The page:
Kenyan government ticked off for poor social media utilization

The government of Kenyan came in for criticism at the AITEC East Africa ICT Summit in Nairobi this week for failing to properly utilize social media in engaging with the country’s population.

Japie Swanepoel, CEO of South African social media company Interactive Concepts, told the summit that there was a gap in terms of population usage of social media sites and the way in which it was utilized by the government.

A study released by Portland Communications in January – How Africa Tweets – found that Kenya was the second most active African country on Twitter with almost 2.5 million tweets in the last quarter of 2011. Only South Africans tweeted more than Kenyans, while Kenyan companies are becoming more active on social media in responding to the queries and concerns of customers.

Yet Swanepoel said government had not adapted to social media as quickly as some corporates had.

“I see a slight gap between that and what is happening in government,” he said. “Close that gap, and let the citizens experience what the customers are on social media”.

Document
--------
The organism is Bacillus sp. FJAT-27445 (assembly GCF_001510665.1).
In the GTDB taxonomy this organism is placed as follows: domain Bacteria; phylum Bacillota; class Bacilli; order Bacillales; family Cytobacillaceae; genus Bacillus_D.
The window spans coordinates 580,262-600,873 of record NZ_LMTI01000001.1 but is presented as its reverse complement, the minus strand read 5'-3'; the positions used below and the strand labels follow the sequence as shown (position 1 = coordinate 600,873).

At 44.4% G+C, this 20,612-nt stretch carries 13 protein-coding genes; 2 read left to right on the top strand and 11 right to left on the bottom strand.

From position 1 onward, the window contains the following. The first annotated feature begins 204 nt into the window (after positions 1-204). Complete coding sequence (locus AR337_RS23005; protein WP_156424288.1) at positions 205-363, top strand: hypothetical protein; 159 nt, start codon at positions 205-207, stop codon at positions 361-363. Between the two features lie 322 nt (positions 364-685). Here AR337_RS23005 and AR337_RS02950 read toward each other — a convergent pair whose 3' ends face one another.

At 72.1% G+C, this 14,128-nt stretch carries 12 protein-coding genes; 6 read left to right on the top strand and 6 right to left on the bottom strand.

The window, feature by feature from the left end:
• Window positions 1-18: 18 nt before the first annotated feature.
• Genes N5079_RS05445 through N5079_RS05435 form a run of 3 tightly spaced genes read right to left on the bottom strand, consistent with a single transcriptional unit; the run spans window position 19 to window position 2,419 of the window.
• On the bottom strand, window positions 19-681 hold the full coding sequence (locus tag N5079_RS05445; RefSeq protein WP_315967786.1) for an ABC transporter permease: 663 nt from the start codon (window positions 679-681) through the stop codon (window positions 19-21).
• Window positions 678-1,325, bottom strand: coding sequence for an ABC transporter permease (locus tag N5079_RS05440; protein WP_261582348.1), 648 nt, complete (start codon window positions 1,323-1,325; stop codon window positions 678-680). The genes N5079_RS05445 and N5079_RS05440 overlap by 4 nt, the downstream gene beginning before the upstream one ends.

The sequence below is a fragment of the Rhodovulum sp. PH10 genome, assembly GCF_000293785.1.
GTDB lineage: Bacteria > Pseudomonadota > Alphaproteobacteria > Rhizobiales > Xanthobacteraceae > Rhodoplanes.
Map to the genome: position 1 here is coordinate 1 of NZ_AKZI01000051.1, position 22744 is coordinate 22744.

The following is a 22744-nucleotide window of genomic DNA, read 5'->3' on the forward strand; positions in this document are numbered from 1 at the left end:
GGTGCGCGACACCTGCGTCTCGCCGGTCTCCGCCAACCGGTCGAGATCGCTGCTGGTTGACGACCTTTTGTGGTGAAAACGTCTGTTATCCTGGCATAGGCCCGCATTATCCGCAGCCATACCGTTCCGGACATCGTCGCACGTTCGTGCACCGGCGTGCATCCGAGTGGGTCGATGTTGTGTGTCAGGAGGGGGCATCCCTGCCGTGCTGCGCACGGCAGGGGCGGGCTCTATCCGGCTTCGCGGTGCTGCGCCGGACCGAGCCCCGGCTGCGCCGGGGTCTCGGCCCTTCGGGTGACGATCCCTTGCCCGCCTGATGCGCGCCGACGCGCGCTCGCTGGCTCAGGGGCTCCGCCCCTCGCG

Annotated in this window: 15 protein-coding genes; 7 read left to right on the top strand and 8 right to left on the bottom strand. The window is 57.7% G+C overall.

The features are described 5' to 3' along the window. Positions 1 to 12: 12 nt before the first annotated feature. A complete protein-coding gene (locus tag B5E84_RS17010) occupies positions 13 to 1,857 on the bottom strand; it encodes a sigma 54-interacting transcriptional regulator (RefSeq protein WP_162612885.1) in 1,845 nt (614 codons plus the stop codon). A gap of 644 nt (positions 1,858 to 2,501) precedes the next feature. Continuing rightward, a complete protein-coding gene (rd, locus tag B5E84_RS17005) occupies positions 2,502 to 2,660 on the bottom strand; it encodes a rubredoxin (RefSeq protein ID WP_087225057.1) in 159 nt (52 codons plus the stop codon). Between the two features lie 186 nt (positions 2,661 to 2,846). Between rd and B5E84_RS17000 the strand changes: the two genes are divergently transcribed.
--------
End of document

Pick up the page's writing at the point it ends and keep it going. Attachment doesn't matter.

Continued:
Though he commended the government’s online data portal, he said they still had a way to go in building up an effective social media presence that would allow them to engage with the population properly.

“All information I see is all one-sided, whereas social media is about the conversation,” he said. “Why can’t the City Council of Nairobi or any other government department speak to these people?”

He noted that though the likes of Nairobi City Council and Konza Technology City had set up Facebook pages, they did not seem to know how to properly utilize them, with the pages attracting just 316 and 145 “likes” respectively.

It is not the first time the Kenyan government has come in for criticism for failing to use new media to engage with Kenyans, particularly young people. Chris Kirubi, chairman of Capital Media Group and a prolific tweeter, has also been critical of the government’s failure to adapt quickly enough to the new media age.

“I think we have to stop fooling ourselves that we have changed,” he said earlier this year. “We need to believe and get the government to do the right thing. The government talks to youth through a newspaper. Why don’t they go to the platform that the youth use? If the government wants to talk to its citizens it should talk to them in their language, in their medium. I think maybe our government is scared of revolution.”

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